Hey, hey, hey, it's "Fat Albert," and the 20th Century Fox film is still having fun now in the top five at the box office this past weekend.
With a holiday weekend devoid of any new features, "Fat Albert" remains popular in fourth place with $10.7 million. Since opening on Christmas Day, its brought in $33.3 million.
This film is based on childhood friends and characters from Bill Cosby's stand-up comedy routines about his youth. The characters became so popular that a Saturday morning cartoon series "Fat Albert and the Cosby Kids" was developed and it ran from 1972 to 1984.
Fast forward to the present, as we're introduced to Doris (Kyla Pratt), a West Philadelphia teenager who enjoys watching the Fat Albert cartoon after school. In a moment of loneliness, she openly weeps, and a single tear falls upon the television remote control. That tear opens a window into the animated world of Fat Albert.
With that occurring, the entire junkyard gang leap through Doris' television screen and into her living room. Leading the way is red sweatered Fat Albert (Kenan Thompson), purple fly cap wearing Rudy (Shedrack Anderson III), young Bill Cosby (Keith Robinson), vocally challenged Mushmouth (Jermaine Williams), Bucky (Alphonso McAuley), Old Weird Harold (Aaron Frazier) and Dumb Donald (Marques Houston).
Noting that there is a problem that needs solved, the gang decides to help Doris become popular. While Doris immediately puts up a resistance, she finds herself tagging along with the gang in hopes of getting them back to their animated world.
The gang gets Doris invited to a popular cheerleader's block party, which means a trip to the mall for everyone involved. Since this is their first visit to a mall, it's a whole new experience for the guys. A Big and Tall salesman sees dollar signs while trying to upgrade Fat Albert's look, while Old Weird Harold and Mushmouth listen to rap music on headphones.
While at the block party, it appears the gang is quickly blending in with the rest of the crowd, and a crush soon develops between Fat Albert and Doris' foster sister Lauri (Dania Ramirez).
However, the gang's time in the present begins to take its toll, as their colors begin to fade, signaling a retreat back into the television.
While the gang is in reality, Bill's younger brother Russell is still in animation, and fending off a gang of kids who want to take over the junkyard.
The nice thing about "Fat Albert" is that the overall morality sticks close to the cartoon series. The warm idea of trying to solve Doris' "problem" is reminiscent of the efforts and lessons the gang endured week in and week out. For some kids back in the day, that series is where they learned quite a bit about life's lessons.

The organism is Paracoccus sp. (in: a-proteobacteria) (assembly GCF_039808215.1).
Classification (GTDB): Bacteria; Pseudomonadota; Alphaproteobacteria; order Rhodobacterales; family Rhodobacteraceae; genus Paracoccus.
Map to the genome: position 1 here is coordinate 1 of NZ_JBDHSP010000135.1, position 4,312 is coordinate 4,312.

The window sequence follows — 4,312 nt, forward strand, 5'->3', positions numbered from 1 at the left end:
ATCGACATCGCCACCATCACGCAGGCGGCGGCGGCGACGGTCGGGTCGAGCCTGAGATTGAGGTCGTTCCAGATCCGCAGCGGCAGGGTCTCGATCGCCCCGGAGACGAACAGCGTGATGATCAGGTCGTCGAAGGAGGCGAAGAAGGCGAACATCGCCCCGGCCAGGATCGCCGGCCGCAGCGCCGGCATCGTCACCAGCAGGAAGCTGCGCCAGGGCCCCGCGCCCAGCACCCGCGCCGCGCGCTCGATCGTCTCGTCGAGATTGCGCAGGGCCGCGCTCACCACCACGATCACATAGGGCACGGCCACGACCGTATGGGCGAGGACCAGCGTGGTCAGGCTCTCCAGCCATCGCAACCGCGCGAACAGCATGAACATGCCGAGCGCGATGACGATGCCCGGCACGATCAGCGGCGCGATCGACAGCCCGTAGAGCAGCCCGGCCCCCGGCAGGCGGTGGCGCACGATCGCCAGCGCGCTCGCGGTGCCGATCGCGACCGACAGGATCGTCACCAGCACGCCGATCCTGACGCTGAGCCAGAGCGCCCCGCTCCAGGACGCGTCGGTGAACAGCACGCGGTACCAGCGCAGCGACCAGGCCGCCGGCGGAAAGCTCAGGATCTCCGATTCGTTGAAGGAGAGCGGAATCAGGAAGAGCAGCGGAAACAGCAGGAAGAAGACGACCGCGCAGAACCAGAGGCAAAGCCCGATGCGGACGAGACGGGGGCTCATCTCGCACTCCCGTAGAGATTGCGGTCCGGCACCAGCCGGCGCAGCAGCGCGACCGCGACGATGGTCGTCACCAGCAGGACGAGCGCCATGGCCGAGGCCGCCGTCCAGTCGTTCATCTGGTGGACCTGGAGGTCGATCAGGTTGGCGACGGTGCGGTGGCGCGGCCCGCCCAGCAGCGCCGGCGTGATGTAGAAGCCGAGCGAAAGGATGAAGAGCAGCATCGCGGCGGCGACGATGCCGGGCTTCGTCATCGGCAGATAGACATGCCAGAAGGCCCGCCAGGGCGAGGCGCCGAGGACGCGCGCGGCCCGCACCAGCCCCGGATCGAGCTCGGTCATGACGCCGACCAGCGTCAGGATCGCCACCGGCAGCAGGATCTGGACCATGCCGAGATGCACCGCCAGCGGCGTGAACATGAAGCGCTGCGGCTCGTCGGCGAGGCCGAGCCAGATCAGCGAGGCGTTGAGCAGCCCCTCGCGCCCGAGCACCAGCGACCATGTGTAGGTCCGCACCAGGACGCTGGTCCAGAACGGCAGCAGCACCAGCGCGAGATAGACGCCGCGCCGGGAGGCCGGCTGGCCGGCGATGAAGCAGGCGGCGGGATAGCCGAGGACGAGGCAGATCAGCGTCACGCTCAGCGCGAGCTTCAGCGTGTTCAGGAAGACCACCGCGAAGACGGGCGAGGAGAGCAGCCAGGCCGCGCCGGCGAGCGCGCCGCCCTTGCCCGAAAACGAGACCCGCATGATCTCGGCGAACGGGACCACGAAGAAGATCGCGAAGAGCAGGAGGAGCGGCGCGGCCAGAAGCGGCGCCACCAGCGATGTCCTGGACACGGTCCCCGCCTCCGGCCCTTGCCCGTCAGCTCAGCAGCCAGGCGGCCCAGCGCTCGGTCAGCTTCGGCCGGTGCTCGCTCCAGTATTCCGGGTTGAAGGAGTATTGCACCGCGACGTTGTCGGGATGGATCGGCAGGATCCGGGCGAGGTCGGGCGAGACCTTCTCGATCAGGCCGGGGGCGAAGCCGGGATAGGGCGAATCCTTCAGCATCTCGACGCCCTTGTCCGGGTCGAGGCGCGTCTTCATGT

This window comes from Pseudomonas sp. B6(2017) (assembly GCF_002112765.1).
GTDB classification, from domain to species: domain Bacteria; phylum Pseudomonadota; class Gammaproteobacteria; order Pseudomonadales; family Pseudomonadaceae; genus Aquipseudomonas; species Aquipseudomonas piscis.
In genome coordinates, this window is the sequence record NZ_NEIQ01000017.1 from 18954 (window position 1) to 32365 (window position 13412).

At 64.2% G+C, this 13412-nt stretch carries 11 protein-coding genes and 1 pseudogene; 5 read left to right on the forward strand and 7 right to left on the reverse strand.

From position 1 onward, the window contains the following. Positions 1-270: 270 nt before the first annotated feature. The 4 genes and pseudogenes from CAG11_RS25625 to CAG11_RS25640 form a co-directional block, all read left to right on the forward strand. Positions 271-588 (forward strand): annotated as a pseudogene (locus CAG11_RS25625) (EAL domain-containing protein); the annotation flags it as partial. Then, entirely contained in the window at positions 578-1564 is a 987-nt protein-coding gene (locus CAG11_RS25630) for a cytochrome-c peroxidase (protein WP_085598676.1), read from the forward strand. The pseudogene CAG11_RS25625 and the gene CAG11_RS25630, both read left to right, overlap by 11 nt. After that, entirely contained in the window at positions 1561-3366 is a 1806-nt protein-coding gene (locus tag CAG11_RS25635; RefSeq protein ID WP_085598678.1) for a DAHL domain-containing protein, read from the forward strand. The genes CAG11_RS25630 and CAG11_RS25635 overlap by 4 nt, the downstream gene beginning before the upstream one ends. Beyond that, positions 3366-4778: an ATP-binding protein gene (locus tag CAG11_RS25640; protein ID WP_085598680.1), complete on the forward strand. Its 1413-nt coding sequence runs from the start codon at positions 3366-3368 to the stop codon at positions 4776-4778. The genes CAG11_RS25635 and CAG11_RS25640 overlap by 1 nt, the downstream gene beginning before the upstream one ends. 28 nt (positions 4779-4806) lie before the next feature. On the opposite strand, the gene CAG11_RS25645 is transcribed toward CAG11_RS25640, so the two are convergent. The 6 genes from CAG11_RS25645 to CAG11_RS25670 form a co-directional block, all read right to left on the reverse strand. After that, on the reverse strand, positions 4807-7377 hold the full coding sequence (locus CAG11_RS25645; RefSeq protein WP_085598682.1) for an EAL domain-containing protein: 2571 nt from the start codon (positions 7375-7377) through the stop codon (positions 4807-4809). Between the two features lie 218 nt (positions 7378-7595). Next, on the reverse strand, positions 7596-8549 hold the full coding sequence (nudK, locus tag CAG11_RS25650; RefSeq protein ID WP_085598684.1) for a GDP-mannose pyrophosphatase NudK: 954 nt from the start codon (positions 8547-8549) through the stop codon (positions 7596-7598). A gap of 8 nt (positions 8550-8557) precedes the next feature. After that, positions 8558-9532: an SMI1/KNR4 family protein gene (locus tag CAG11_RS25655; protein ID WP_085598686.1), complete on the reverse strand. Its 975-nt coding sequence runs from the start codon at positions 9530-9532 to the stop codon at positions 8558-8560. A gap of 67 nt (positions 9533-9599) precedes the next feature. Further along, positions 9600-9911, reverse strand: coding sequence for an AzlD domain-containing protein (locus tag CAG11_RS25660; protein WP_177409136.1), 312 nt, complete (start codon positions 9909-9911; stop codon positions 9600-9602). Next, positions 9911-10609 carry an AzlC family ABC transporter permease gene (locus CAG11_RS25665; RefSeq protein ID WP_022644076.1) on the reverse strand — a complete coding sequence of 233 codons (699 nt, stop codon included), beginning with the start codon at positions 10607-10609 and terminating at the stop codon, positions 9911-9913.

Unfortunately, the hippness of the past being interwoven in the present was a bit unsettling. It was interesting seeing the gang evolve individually during their brief time in the norm. Things like Old Weird Harold discovering his basketball skills, to a little girl teaching Mushmouth how to say the word 'balloon' properly, it showed a different side of the guys that wasn't expected.
Na, na, na, you may have a good time seeing "Fat Albert" at three out of four stars.
"Fat Albert" is rated PG for momentary language. Running time is 1 hour, 40 minutes.
Everyone was clamoring to "Meet The Fockers" for a second straight week, adding $41.7 million to its two-week total of $162.4 million.
Marking a third consecutive week at No. 2 is "Lemony Snicket's A Series Of Unfortunate Events." The Jim Carrey film has captured $14.5 million - inching close to the $100 million mark with $94.6 million in three weeks.
"Ocean's Twelve" rounds out the top five again with $9.4 million. The star-studded sequel to "Ocean's Eleven" has stolen $107 million in four weeks.
Warner Bros.' "The Polar Express" is still chugging along on the eighth track with $5.6 million, $155.1 million in eight weeks.
For more information and show times, contact Regal Cinemas Marketplace 24, 180 Mill Road, Oaks, at 610-666-6697.
Dennis J. Wright can be reached at firstname.lastname@example.org.